To raise or not to raise? That is the main question on the lips of most commentators and economists after last week’s announcement that consumer prices index (CPI) inflation in Britain in December surged to an eight-month high of 3.7%, up from 3.3% in November.
The consensus estimate had been that CPI inflation would rise to 3.4%.
As a result, inflation continues to be above target. Many expect this will be the case for the rest of 2011, prompting several letters from Mervyn King, the governor of the Bank of England, to George Osborne, the chancellor.
According to Morgan Stanley, inflation could rise further in January, reflecting the effects of increased air fares, higher energy costs and food price rises, which the investment bank says were much stronger in December than it had forecast.
Lombard Street Research, an economic consultancy, says CPI inflation could easily hit 4% this year, with the annual rate staying above the Bank of England’s 2% target owing to the rise in VAT. However, Jamie Dannhauser, an economist at Lombard, says that once VAT falls out of the annual calculation Lombard would expect inflation to drop below the 2% target.
According to Mike Riddell, a fixed income manager at M&G, the bond market is pricing in three quarter-point rate rises by the end of the year, the first of which he says has been fully priced in for June. (article continues below)
Morgan Stanley, meanwhile, does not expect a rate increase until August but expects rates to end 2011 at 1% and hit 2% at the end of 2012.
Simon Ward, the chief economist at Henderson Global Investors, says the jump in inflation results from the loose policy of the Bank’s Monetary Policy Committee (MPC).
While he considers the MPC was right to cut rates back to 0.5% in March 2009 and start the first round of quantitative easing, he says that by this stage last year it was clear the economy was recovering and inflation had not fallen in the way the MPC had expected.
“At that point they should have started withdrawing the emergency stimulus by raising interest rates in the first instance,” says Ward. “If they had, sterling would now be stronger, helping to cap imported inflationary pressures.
“An early rate hike would also have demonstrated their commitment to the inflation target, thereby firing a shot across the bows of retailers and firms planning price increases.”
So what is the MPC to do now? Andrew Sentance, a member of the committee, has for months been voting for a quarter point increase in rates, taking them to 0.75%. His rationale is that several consecutive quarters of “robust” British GDP growth strengthen the case for altering policy “sooner rather than later”.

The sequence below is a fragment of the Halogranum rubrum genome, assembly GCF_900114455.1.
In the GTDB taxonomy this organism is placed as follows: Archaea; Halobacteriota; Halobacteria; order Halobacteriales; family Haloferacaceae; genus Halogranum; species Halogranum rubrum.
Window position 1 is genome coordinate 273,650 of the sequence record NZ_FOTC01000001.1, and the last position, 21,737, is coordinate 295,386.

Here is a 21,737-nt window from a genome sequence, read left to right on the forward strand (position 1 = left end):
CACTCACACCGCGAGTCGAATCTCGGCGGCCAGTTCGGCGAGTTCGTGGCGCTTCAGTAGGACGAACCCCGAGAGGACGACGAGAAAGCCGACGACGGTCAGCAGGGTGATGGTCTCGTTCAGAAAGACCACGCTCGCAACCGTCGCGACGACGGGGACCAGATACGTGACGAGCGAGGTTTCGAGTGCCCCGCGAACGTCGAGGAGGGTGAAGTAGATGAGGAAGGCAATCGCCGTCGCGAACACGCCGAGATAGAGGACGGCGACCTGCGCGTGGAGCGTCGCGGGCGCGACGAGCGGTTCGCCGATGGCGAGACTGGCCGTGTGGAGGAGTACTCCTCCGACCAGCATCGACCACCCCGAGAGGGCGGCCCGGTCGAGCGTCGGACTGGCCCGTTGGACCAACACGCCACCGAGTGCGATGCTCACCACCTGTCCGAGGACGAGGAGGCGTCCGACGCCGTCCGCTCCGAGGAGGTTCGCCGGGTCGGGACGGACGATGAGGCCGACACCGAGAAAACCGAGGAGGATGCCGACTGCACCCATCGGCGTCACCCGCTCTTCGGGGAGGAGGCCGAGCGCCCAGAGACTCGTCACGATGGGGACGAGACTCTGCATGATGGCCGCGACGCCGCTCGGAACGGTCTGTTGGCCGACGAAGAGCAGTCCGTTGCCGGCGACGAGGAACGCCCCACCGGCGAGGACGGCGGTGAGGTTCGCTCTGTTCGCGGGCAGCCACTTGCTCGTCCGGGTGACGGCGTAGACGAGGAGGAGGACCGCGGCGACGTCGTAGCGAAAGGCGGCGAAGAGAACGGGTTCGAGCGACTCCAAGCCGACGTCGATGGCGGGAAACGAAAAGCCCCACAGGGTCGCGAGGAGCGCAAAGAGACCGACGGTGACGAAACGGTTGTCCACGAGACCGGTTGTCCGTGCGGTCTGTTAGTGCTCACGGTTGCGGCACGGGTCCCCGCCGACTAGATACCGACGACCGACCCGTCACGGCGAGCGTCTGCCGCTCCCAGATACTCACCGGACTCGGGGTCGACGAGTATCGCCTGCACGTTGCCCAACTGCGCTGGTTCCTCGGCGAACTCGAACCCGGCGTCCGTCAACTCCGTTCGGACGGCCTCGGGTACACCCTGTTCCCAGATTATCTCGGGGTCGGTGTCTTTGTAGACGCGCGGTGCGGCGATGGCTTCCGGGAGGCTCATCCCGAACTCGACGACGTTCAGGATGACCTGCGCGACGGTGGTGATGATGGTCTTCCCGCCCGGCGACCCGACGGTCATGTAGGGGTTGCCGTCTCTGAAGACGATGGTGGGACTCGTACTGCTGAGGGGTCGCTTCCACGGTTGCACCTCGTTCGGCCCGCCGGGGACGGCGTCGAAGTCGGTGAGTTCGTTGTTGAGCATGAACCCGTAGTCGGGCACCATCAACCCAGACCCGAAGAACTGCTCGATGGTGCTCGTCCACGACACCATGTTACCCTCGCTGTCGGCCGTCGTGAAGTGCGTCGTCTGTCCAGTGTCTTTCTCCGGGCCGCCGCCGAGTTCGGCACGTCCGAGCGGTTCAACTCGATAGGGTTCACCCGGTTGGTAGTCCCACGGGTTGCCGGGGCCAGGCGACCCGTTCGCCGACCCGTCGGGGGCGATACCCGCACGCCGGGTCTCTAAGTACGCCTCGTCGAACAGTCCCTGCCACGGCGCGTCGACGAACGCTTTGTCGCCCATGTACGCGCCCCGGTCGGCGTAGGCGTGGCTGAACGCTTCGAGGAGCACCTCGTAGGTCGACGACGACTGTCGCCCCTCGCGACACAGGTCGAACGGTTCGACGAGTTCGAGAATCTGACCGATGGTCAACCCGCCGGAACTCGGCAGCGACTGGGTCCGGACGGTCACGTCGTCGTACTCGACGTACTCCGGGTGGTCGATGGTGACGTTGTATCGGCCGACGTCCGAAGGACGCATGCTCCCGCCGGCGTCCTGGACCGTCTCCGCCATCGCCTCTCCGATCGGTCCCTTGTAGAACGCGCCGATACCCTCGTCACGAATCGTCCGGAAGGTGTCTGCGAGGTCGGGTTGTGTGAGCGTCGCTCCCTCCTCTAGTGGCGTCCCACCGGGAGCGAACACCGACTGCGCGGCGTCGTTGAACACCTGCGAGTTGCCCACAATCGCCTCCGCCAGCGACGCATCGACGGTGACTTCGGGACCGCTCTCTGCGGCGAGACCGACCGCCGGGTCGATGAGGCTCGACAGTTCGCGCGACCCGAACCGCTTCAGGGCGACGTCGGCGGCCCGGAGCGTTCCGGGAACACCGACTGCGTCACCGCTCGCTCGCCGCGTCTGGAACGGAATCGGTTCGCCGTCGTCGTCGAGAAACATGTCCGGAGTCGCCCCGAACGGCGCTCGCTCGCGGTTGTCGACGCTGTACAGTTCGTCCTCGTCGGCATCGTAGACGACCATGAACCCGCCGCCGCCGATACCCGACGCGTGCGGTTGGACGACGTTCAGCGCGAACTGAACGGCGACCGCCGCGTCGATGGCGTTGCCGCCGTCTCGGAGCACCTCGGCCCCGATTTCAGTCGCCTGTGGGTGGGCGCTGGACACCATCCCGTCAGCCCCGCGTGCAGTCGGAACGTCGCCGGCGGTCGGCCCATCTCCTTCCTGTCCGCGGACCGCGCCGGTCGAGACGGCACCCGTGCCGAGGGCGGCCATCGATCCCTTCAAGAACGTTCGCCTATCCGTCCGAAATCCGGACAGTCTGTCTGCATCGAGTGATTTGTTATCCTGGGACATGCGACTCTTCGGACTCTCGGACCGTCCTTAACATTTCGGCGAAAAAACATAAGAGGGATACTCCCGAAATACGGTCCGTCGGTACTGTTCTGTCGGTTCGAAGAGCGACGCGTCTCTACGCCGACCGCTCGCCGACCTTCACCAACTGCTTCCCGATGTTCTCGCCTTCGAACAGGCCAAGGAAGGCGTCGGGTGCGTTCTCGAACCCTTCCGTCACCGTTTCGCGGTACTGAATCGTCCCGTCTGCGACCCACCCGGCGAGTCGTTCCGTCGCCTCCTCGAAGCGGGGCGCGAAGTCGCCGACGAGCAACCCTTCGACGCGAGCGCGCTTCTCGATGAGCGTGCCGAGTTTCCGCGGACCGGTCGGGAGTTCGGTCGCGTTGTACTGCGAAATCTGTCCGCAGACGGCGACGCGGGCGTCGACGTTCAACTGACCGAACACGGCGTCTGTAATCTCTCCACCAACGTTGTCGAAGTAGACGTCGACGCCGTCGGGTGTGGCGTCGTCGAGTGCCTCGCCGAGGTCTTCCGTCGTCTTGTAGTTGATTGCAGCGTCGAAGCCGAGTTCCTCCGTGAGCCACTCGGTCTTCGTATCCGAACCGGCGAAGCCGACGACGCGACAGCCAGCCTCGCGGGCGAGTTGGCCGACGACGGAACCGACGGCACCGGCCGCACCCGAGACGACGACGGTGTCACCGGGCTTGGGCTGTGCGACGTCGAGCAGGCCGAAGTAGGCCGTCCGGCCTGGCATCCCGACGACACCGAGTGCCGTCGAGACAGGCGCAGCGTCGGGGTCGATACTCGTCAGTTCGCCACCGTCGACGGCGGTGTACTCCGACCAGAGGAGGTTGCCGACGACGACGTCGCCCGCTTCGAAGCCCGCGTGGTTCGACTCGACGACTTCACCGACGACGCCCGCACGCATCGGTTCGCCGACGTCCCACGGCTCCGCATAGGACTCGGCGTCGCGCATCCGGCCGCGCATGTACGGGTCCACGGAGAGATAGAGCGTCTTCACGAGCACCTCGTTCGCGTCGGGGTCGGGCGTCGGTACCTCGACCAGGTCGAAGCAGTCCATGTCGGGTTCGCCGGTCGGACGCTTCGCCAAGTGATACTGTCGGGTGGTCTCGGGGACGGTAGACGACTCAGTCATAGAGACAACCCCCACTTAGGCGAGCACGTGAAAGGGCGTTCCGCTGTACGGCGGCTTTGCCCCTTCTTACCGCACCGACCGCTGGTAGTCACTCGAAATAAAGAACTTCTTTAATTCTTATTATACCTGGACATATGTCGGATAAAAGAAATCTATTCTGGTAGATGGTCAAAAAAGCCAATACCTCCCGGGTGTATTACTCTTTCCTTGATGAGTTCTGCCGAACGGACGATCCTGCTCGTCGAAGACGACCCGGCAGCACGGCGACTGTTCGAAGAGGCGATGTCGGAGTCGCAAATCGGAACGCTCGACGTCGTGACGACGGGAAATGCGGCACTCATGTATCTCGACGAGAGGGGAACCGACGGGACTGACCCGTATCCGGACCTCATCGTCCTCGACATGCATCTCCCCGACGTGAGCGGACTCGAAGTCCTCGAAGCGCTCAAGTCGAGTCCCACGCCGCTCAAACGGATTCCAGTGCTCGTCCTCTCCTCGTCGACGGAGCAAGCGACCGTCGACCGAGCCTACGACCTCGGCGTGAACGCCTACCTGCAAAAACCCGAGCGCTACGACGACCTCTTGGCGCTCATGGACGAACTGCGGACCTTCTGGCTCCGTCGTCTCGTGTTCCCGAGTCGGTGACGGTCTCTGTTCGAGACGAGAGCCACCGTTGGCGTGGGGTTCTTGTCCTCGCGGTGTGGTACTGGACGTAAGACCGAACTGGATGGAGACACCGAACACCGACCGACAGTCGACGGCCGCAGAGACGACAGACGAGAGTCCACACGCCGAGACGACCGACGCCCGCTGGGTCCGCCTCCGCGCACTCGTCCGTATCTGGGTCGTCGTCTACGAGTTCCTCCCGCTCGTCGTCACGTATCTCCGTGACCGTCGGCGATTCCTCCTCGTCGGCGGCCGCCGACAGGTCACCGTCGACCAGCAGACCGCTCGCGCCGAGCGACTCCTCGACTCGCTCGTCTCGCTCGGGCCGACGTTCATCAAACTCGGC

Ward says the minutes of the latest MPC meeting, to be published this week, will show whether Sentance received more member support for a rate rise at the last meeting, which left the rate unchanged at 0.5%.
“If he did get more support, we expect rates to rise, possibly as soon as March,” says Ward. “Either rates will rise soon or they won’t at all. If they are going to do it, why wait? If, however, the minutes don’t show added support for Sentance, I will change my view on a March rate rise.”
Those who do not want to see a rate rise argue that it would be a direct threat to future GDP growth. Jim Leaviss, the head of retail fixed income at M&G, says raising rates would be akin to “GDP suicide” and bring deflation risks back into play.
The main worry of a rate rise is the effect it will have on British consumers, who are already feeling the pinch from the VAT rise to 20% in addition to higher living costs created by fuel and food price rises.
Neil Dwane, the chief investment officer for Europe at Allianz RCM, does not expect the Bank to raise interest rates in 2011. The reason it will not, he says, is that it knows many British households are sensitive to the cost of their mortgage.
“Statistics show that two-thirds of UK households with a mortgage are now on a floating rate policy, so any rise in interest rates will hurt the UK consumer instantly,” he says.
Ward argues that while a rate rise would reduce borrowers’ discretionary income, this would be offset by the boost to savers, meaning it is not obvious that consumers’ spending power will be massively hit.
Dwane, however, says the central bank has to beware of being overly aggressive with interest rates because of the natural headwinds to the economy in the form of the rise in VAT and the government’s austerity plans.
“In our view [the Bank] has to tolerate the higher level of inflation, which we think will exceed its mandate for the whole of 2011, because its priority is to keep growth going while we have the austerity plan over the next three years.”